Asian American teens overwhelmingly believe in racism and white privilege, poll finds

  • Thirty-four percent of Asian teens responded that they had experienced discrimination in the past year because of their race, compared to 20% of all teens.

  • The study found that Asian, black, Hispanic and white teens had vastly different expectations of how race would shape their futures.

  • Asian teens were generally more pessimistic about racism and privilege than their white counterparts.

In a Washington Post-Ipsos Poll, more than a third of Asian American teens said they had been treated unfairly because of their race in the past year.

Asian teens and black teens worried the most about how their racial identity would shape their future, with 41% of Asian teens and 54% of black teens saying their race could negatively impact them. Of the teens surveyed who said they had experienced discrimination in the past year because of their race, 60% believed their future outcomes would be worse because of their racial identity. In contrast, only 10% of white teens believed their race would have a negative impact on them.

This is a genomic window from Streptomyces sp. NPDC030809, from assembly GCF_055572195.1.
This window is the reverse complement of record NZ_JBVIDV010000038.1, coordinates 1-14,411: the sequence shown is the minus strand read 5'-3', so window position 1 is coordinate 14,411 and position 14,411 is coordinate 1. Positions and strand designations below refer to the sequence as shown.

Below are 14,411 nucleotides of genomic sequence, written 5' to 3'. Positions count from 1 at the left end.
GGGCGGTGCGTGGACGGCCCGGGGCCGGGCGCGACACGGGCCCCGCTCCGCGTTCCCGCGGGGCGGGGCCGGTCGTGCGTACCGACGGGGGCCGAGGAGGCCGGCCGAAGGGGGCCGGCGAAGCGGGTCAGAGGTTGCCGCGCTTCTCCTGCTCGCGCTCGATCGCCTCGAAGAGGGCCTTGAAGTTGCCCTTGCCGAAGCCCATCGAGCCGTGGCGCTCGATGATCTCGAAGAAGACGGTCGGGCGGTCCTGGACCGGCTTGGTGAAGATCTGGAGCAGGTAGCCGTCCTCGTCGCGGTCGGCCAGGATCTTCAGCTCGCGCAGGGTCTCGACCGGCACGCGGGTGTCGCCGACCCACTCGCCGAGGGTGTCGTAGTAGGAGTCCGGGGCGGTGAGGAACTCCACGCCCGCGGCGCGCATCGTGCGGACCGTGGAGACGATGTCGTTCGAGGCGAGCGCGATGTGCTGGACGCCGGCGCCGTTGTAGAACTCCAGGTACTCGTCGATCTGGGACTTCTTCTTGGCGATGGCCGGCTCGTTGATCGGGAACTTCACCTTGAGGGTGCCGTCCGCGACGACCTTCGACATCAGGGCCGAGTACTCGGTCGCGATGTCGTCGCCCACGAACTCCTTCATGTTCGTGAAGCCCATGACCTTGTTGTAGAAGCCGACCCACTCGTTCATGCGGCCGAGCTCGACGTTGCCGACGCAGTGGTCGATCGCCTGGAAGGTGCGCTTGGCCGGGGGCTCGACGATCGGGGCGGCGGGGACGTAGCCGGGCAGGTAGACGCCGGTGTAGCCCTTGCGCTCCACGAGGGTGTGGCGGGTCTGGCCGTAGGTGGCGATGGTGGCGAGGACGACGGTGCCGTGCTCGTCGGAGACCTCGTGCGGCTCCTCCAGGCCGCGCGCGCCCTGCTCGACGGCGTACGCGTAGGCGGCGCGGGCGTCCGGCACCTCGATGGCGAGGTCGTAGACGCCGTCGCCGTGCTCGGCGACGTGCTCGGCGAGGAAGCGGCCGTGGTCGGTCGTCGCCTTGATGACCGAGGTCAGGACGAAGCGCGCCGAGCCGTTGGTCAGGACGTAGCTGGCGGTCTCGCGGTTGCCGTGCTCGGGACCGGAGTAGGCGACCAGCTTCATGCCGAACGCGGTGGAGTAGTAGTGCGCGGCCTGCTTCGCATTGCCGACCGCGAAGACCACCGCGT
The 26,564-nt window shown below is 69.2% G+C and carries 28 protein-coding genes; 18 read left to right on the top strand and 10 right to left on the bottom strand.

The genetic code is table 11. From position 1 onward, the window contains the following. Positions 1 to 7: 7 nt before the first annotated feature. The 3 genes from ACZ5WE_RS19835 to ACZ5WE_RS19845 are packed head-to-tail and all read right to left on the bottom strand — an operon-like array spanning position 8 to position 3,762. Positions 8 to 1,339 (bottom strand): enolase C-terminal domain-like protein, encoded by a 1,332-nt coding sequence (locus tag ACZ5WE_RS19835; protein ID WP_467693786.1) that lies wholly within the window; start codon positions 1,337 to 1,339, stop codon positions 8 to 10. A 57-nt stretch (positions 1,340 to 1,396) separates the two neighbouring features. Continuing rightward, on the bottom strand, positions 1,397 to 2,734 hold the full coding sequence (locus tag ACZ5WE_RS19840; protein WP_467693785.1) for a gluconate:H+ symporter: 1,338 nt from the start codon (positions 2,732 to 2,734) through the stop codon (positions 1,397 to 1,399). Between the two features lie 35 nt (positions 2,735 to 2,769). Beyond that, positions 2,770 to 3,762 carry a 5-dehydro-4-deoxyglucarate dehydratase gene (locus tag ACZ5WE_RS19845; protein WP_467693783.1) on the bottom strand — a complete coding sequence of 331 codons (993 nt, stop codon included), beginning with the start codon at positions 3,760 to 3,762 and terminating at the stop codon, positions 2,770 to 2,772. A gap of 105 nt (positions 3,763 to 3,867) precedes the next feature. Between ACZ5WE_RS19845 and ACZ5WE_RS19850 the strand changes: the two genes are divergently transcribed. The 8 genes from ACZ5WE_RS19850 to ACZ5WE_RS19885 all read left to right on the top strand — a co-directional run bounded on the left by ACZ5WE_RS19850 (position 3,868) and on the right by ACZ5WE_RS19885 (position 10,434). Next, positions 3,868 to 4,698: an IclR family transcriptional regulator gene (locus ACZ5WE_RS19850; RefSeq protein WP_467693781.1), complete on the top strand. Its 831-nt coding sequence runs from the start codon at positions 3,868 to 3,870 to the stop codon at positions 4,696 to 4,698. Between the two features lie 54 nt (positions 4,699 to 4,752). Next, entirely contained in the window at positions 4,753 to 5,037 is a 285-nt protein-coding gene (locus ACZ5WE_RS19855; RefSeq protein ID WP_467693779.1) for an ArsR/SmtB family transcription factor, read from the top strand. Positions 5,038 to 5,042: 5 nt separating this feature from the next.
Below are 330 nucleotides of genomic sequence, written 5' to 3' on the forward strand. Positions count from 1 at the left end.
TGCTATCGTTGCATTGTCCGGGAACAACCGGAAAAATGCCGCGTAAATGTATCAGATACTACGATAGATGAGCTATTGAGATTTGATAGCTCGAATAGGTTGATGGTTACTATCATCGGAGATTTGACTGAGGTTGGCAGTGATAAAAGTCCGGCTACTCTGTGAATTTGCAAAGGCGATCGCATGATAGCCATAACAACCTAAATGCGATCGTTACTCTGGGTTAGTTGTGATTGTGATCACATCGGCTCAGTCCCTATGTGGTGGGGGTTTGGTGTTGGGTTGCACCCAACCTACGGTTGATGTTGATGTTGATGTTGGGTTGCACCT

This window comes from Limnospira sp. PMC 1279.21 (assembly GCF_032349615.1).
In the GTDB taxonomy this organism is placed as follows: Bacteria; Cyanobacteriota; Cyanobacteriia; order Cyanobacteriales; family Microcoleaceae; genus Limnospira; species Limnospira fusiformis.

Asian teens were generally divided over the impact of race on them. Forty-one percent of Asian teens believed their racial identity would hurt them in terms of “getting ahead” in life. Eleven percent thought it would help them, and the remaining 46% thought it “wouldn’t make any difference”.

When discussing whether white Americans had any advantages over black Americans, 78% of Asian teens agreed with the claim that whites enjoyed white privilege. That was more than the 57% of teens who agreed.

In terms of overall racism, 68% of Asian American respondents thought racial discrimination was a “major threat” to their generation, compared to 85% of black teens, 69% of Hispanic teens, and 43% of teens. white.

Most teens, around 50%, thought their generation would be more equal in their treatment of non-white Americans. About 38% believed their generation would most likely act the same as adults today. Black teens were the least likely to believe their generation would improve racial discrimination.

The survey was conducted by the Washington Post and market research firm Ipsos from May to June 2021. Respondents included a random national sample of approximately 1,300 teens aged 14 to 18 who responded to the online survey. . Gen Z members shared their views on race and privilege.

Featured Image Via Vice News and NBC Bay Area

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